Summertime in the UK usually means going on holiday and soaking up some sun but for much of the tax profession, it means receiving results from exams. Just under a week ago (at the time of writing), the CIOT announced the results from its examinations taken by 1,219 candidates in May 2021. In addition to this, there were a further 499 candidates who sat one or more papers on ACA CTA joint programme, 834 candidates who sat a combination of ATT and CTA papers, as well as 51 candidates who sat exams for the first time on the newest route to qualification, CA CTA joint programme.  Peter Rayney, Institute President confirmed “323 candidates have now successfully completed all of the CTA examinations. Included in this figure are 54 candidates who were on the ACA CTA Joint Programme and 71 candidates who have now fully completed the ATT CTA Tax Pathway by passing the CTA element” As a tradition, I’ve taken a moment to draw up an overview and compare the result of the most recent sitting to those of November 2020. Advanced Technical – May 2021 Paper Total sitting exam Candidates passed Pass rate Taxation of Owner-Managed Businesses 883 585 66% Domestic Indirect Taxation 92 53 58% Inheritance Tax, Trusts and Estates 128 52 41% Human Capital Taxes 77 27 35% Taxation of Individuals 452 221 49% Cross-border Indirect Taxation 48 32 67% Taxation of Major Corporates 362 193 53% Advanced Technical – November 2020 Paper Total sitting exam Candidates passed Pass rate Taxation of Owner-Managed Businesses 872 365 42% Domestic Indirect Taxation 93 32 34% Inheritance Tax, Trusts and Estates 139 68 49% Human Capital Taxes 66 11 17% Taxation of Individuals 612 358 58% Cross-border Indirect Taxation 46 26 57% Taxation of Major Corporates 298 176 59% Awareness – May 2021    111 candidates passed this paper out of a total of 189 sitting the examination. A pass rate of 59%. Awareness – November 2020 181 candidates passed this paper out of a total of 275 sitting the examination. A pass rate of 66%. Application and Professional Skills – May 2021  Paper Total sitting exam Candidates passed Pass rate Taxation of Individuals 91 50 55% Taxation of Larger Companies and Groups 71 51 72% Taxation of Owner-Managed Businesses 255 131 51% Human Capital Taxes 36 18 50% VAT & Other Indirect Taxes 23 13 57% Inheritance Tax, Trust & Estates 47 25 53% Application and Professional Skills – November 2020 Paper Total sitting exam Candidates passed Pass rate Taxation of Individuals 72 36 50% Taxation of Larger Companies and Groups 77 34 44% Taxation of Owner-Managed Businesses 212 104 49% Human Capital Taxes 31 12 39% VAT & Other Indirect Taxes 16 7 44% Inheritance Tax, Trust & Estates 40 22 55% In summary, highlighted in green are those that saw an increase in pass rate, whereas those highlighted in red saw a decrease. As you can see from the above, it was great to see an increase in pass rates for several of the exams. In particular, all of the Application and Professional Skills exams saw a pass rate except from the Inheritance, Trusts and Estates paper which was a marginal 2% difference. The team and I here at Pro-Tax would like to congratulate all of those that have successfully achieved CTA status in what remains to be extraordinary circumstances. It’s a huge weight off your shoulders and you should certainly enjoy a period of time without being inundated with legislation to study! If you are seeking career advice for the next steps after qualifying, then please do not hesitate to get in contact. The market is extremely busy with a large proportion of the accountancy practice market looking to hire. For those that didn’t receive the results they were hoping for, it’s time to pick yourself back up, reflect and continue with sheer grit and determination. The CTA is an extremely tough qualification, but rest assured it will all be worth it in the long run! If for whatever reason you are not receiving the relevant support you need with your exams, then we are also here to assist.  For more information on this article or for help with the next steps in your tax career after your CTA results, contact Dominic Watt on 020 7269 6310 or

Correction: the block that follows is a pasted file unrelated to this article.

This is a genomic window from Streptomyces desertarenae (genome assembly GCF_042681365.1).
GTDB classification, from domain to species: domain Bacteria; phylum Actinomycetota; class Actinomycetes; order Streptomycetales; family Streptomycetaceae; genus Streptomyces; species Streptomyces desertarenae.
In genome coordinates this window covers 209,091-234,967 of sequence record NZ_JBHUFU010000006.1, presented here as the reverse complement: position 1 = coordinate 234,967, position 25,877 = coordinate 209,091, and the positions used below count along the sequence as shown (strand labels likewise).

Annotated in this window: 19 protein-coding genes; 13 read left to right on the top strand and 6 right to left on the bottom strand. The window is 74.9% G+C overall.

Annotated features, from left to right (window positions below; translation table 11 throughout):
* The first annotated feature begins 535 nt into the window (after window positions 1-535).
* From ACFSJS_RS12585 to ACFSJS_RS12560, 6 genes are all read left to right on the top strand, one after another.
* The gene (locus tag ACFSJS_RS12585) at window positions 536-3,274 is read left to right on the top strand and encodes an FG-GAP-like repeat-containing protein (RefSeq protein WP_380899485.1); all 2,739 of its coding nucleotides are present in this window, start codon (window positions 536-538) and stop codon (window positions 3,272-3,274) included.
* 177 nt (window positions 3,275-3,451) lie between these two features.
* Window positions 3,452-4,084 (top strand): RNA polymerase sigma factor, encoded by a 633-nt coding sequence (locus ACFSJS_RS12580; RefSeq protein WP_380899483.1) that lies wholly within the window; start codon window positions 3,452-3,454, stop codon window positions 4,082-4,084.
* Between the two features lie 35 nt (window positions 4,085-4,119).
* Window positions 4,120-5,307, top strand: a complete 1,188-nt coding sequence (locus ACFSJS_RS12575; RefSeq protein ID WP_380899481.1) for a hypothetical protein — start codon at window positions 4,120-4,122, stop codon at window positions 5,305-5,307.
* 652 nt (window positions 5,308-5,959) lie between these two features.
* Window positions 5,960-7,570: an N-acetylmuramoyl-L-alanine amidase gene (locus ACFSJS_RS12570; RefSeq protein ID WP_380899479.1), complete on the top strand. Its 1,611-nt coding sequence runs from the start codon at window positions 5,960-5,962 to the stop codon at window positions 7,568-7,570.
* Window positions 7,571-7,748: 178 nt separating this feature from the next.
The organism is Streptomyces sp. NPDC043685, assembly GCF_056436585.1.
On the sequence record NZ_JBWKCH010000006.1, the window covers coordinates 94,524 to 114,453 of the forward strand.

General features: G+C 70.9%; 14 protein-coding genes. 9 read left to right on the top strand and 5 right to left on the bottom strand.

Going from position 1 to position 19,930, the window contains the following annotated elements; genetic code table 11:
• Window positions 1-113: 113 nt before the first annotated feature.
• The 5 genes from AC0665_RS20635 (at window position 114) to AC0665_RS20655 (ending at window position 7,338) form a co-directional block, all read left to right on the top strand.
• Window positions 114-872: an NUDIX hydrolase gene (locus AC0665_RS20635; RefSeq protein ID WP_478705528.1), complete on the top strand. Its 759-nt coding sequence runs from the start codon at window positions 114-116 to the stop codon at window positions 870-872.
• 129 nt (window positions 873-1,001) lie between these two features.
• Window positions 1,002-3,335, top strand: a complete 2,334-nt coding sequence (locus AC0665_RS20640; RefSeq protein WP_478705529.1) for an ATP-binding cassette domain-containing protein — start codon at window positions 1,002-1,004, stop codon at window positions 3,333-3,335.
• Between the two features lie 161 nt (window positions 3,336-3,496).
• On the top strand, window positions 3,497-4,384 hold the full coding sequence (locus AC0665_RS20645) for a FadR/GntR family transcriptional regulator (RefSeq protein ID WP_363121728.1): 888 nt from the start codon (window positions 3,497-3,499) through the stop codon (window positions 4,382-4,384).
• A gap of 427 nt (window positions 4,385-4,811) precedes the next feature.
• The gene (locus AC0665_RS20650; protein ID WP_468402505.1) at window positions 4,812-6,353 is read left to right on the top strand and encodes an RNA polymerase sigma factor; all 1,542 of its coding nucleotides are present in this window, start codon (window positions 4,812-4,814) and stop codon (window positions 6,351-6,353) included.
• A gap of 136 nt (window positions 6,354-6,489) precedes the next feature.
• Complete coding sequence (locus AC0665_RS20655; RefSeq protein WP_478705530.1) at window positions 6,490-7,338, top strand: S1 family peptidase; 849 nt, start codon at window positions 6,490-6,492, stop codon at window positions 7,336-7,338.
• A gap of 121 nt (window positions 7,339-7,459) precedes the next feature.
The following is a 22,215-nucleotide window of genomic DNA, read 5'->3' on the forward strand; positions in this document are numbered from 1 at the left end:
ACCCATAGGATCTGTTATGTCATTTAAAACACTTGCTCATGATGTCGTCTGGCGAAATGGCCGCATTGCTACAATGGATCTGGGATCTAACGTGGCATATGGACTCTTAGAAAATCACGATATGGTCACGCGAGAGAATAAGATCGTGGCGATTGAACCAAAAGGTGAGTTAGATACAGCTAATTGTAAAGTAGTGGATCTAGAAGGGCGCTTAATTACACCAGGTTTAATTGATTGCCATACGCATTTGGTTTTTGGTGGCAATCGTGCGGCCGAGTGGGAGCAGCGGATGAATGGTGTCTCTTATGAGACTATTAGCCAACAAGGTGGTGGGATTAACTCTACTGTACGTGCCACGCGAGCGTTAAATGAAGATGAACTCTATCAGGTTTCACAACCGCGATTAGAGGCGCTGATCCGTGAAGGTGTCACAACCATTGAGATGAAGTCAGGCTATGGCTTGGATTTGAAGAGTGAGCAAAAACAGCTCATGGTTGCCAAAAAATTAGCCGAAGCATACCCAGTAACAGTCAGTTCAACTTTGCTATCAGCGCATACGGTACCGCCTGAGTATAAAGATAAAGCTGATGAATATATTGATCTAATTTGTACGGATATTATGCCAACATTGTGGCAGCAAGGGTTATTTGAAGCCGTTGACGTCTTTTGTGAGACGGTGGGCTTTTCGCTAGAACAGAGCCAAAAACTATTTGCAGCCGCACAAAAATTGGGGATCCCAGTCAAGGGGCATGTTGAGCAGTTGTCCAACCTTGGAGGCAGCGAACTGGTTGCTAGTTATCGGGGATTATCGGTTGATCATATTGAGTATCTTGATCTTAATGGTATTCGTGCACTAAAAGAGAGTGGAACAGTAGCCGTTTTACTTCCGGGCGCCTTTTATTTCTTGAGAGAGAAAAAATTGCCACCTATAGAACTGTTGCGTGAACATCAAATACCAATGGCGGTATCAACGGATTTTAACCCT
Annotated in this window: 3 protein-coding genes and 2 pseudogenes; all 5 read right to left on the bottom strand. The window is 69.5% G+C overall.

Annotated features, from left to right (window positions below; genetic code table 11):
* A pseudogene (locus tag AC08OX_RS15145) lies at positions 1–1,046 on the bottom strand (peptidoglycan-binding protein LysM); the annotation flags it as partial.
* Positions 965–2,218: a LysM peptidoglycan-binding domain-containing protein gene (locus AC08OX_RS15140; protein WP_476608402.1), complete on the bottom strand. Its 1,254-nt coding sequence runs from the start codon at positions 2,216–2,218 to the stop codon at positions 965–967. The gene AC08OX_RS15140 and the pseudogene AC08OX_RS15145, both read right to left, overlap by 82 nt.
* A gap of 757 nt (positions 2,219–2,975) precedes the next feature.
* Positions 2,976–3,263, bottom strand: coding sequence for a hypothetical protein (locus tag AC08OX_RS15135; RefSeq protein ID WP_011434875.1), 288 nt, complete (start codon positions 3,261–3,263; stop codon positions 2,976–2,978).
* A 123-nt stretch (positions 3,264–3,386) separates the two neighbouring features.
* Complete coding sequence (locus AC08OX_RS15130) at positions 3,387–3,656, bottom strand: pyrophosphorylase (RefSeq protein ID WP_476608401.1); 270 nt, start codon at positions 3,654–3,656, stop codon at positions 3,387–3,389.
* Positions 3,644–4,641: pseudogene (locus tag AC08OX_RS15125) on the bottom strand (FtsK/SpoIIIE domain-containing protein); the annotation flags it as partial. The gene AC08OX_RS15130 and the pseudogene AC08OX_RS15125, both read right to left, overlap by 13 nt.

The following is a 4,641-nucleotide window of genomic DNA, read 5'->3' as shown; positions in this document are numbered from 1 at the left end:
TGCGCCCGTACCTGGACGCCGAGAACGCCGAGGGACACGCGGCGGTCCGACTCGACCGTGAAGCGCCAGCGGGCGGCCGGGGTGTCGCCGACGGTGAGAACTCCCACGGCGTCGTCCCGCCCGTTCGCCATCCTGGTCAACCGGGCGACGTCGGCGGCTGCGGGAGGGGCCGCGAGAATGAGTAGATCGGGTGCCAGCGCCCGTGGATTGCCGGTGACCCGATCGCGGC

Re-Advertising the Same Role - The Damage it Has On Your Brand